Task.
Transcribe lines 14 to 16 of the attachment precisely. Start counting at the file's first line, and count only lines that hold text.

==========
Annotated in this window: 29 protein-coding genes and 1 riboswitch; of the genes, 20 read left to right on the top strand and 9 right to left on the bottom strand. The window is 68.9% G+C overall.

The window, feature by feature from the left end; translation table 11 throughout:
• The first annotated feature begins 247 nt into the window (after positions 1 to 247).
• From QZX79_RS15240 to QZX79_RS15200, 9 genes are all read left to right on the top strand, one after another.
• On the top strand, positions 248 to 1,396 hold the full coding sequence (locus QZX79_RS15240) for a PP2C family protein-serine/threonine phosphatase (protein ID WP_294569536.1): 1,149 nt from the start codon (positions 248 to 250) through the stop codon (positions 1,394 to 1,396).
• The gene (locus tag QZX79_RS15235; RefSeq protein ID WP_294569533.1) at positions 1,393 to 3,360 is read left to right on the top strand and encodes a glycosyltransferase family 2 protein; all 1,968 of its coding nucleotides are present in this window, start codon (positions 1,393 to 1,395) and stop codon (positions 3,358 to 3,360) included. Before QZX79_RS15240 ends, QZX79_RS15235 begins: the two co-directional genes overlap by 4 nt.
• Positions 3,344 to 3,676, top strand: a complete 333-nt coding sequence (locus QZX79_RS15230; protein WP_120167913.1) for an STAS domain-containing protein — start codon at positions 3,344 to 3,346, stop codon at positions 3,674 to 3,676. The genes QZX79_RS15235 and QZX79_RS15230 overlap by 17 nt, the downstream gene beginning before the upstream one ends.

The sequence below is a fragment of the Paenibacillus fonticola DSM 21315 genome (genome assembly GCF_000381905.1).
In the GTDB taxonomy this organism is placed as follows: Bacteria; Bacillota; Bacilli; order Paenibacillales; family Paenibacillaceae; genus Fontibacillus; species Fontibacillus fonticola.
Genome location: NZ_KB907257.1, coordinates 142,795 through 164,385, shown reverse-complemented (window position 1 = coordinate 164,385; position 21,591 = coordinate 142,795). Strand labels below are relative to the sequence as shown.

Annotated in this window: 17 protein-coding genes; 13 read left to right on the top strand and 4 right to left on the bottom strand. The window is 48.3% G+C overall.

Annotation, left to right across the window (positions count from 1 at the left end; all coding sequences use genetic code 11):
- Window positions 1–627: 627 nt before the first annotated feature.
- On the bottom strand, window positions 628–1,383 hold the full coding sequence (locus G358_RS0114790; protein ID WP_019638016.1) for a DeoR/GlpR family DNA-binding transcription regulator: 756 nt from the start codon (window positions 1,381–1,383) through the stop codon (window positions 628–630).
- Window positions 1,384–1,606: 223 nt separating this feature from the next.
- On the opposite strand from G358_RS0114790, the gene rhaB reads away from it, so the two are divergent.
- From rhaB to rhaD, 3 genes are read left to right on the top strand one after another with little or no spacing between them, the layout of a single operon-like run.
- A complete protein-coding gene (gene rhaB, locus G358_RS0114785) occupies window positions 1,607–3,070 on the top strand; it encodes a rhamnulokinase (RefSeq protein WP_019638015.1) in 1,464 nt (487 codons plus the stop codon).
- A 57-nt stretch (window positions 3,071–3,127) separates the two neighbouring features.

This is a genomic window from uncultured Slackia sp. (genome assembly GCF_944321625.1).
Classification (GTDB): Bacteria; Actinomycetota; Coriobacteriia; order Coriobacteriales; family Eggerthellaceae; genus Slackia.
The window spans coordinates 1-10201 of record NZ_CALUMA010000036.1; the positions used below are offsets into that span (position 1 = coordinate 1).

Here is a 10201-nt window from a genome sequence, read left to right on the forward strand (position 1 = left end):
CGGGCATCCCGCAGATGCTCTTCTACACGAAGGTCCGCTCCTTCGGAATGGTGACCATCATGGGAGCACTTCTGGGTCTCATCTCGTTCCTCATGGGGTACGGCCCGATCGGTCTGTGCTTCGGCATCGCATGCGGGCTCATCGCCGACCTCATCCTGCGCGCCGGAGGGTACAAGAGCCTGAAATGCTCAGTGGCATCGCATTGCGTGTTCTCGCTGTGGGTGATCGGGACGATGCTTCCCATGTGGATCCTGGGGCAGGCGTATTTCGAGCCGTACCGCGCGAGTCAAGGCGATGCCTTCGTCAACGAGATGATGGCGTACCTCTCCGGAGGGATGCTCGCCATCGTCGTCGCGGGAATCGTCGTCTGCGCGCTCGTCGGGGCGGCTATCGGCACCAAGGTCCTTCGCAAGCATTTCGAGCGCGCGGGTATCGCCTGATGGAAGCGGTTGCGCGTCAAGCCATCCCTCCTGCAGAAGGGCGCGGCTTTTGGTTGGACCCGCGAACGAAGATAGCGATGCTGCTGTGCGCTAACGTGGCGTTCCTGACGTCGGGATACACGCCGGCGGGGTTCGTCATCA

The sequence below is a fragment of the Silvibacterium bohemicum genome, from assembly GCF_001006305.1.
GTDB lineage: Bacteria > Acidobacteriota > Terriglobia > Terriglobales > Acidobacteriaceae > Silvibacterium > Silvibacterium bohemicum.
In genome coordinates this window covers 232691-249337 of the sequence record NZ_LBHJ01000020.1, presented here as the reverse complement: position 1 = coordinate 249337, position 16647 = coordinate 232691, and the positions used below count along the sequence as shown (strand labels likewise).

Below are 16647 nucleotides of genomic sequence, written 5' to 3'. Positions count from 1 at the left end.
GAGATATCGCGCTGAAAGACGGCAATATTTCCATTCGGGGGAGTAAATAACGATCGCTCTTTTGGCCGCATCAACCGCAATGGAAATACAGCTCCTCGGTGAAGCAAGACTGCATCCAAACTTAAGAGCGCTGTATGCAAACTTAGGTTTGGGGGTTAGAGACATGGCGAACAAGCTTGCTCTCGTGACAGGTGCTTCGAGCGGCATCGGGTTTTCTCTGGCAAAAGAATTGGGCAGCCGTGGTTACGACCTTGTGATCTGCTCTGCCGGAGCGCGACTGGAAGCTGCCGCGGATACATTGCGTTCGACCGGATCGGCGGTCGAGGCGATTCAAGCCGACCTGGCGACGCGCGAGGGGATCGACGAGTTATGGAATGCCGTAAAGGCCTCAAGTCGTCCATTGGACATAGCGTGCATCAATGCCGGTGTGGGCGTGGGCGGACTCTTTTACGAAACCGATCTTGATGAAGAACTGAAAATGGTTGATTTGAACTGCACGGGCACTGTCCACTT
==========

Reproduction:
- On the bottom strand, window positions 628–1,383 hold the full coding sequence (locus G358_RS0114790; protein ID WP_019638016.1) for a DeoR/GlpR family DNA-binding transcription regulator: 756 nt from the start codon (window positions 1,381–1,383) through the stop codon (window positions 628–630).
- Window positions 1,384–1,606: 223 nt separating this feature from the next.
- On the opposite strand from G358_RS0114790, the gene rhaB reads away from it, so the two are divergent.